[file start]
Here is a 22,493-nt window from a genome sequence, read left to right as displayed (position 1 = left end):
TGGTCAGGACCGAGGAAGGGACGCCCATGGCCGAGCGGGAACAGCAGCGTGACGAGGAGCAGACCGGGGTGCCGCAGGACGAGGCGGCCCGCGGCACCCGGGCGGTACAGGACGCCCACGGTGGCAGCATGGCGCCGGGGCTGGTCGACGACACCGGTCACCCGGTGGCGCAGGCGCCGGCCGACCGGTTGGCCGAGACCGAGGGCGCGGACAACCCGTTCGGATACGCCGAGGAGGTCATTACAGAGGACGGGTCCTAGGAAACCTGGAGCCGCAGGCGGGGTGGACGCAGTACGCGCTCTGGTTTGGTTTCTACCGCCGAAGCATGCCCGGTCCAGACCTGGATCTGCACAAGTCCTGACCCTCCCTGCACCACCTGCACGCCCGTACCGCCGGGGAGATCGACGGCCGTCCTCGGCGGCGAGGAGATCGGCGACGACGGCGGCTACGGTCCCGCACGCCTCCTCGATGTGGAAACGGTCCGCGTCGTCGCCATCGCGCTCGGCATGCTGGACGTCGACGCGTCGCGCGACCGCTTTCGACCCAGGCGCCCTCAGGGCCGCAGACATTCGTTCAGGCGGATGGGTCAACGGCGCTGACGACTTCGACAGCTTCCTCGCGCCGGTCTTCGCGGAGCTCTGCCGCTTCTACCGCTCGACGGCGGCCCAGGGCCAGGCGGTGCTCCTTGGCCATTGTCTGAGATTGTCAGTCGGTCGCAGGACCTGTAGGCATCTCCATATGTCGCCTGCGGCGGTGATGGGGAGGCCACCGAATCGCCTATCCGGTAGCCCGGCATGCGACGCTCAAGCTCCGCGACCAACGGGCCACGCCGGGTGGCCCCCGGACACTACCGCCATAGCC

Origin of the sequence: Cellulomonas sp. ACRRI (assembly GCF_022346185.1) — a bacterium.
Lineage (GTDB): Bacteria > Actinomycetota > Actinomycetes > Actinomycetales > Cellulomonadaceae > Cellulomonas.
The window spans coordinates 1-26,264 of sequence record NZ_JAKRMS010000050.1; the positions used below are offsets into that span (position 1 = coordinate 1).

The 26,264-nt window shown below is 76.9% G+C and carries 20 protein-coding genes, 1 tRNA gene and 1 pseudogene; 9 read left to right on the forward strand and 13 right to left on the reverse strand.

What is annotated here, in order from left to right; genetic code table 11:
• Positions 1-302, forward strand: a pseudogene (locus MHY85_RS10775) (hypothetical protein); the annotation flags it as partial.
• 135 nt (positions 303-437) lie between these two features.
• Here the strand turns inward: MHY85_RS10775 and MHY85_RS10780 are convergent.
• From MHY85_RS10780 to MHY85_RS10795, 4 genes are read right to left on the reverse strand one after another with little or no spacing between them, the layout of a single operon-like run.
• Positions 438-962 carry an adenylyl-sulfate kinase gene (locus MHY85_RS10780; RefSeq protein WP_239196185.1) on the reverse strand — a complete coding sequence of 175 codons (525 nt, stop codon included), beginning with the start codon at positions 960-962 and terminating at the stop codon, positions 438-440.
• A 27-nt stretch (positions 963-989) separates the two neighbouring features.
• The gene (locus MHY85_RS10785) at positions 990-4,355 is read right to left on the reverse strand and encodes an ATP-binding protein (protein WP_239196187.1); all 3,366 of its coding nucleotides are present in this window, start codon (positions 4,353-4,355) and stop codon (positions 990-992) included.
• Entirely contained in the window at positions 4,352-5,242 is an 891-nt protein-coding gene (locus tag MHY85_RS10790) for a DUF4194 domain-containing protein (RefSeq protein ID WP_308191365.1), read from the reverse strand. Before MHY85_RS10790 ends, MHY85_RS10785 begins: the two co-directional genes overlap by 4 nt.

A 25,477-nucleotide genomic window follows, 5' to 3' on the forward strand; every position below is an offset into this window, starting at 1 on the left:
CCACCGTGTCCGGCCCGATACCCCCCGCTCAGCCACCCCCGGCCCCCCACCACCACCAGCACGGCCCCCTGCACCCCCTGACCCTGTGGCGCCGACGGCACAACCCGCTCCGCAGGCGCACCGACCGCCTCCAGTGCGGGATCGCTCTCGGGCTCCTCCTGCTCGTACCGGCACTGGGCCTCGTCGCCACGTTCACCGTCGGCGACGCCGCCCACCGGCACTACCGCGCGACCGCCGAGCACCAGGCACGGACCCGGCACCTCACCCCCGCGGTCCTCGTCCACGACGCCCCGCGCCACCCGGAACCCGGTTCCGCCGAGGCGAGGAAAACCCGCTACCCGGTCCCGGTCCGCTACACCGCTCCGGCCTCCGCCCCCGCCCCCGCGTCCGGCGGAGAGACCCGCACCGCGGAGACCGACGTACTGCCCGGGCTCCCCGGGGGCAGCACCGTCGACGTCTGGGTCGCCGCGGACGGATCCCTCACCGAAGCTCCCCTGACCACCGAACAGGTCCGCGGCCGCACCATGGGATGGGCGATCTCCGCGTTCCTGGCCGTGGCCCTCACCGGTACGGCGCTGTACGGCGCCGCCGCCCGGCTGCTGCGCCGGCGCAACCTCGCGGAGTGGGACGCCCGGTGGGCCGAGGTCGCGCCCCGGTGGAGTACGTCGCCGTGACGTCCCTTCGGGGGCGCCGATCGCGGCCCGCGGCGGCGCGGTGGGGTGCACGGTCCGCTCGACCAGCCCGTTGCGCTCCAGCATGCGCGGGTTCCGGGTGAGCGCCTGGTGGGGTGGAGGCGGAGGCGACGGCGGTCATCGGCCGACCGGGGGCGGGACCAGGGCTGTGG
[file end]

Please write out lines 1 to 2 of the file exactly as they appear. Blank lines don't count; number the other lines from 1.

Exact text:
Here is a 22,493-nt window from a genome sequence, read left to right as displayed (position 1 = left end):
TGGTCAGGACCGAGGAAGGGACGCCCATGGCCGAGCGGGAACAGCAGCGTGACGAGGAGCAGACCGGGGTGCCGCAGGACGAGGCGGCCCGCGGCACCCGGGCGGTACAGGACGCCCACGGTGGCAGCATGGCGCCGGGGCTGGTCGACGACACCGGTCACCCGGTGGCGCAGGCGCCGGCCGACCGGTTGGCCGAGACCGAGGGCGCGGACAACCCGTTCGGATACGCCGAGGAGGTCATTACAGAGGACGGGTCCTAGGAAACCTGGAGCCGCAGGCGGGGTGGACGCAGTACGCGCTCTGGTTTGGTTTCTACCGCCGAAGCATGCCCGGTCCAGACCTGGATCTGCACAAGTCCTGACCCTCCCTGCACCACCTGCACGCCCGTACCGCCGGGGAGATCGACGGCCGTCCTCGGCGGCGAGGAGATCGGCGACGACGGCGGCTACGGTCCCGCACGCCTCCTCGATGTGGAAACGGTCCGCGTCGTCGCCATCGCGCTCGGCATGCTGGACGTCGACGCGTCGCGCGACCGCTTTCGACCCAGGCGCCCTCAGGGCCGCAGACATTCGTTCAGGCGGATGGGTCAACGGCGCTGACGACTTCGACAGCTTCCTCGCGCCGGTCTTCGCGGAGCTCTGCCGCTTCTACCGCTCGACGGCGGCCCAGGGCCAGGCGGTGCTCCTTGGCCATTGTCTGAGATTGTCAGTCGGTCGCAGGACCTGTAGGCATCTCCATATGTCGCCTGCGGCGGTGATGGGGAGGCCACCGAATCGCCTATCCGGTAGCCCGGCATGCGACGCTCAAGCTCCGCGACCAACGGGCCACGCCGGGTGGCCCCCGGACACTACCGCCATAGCC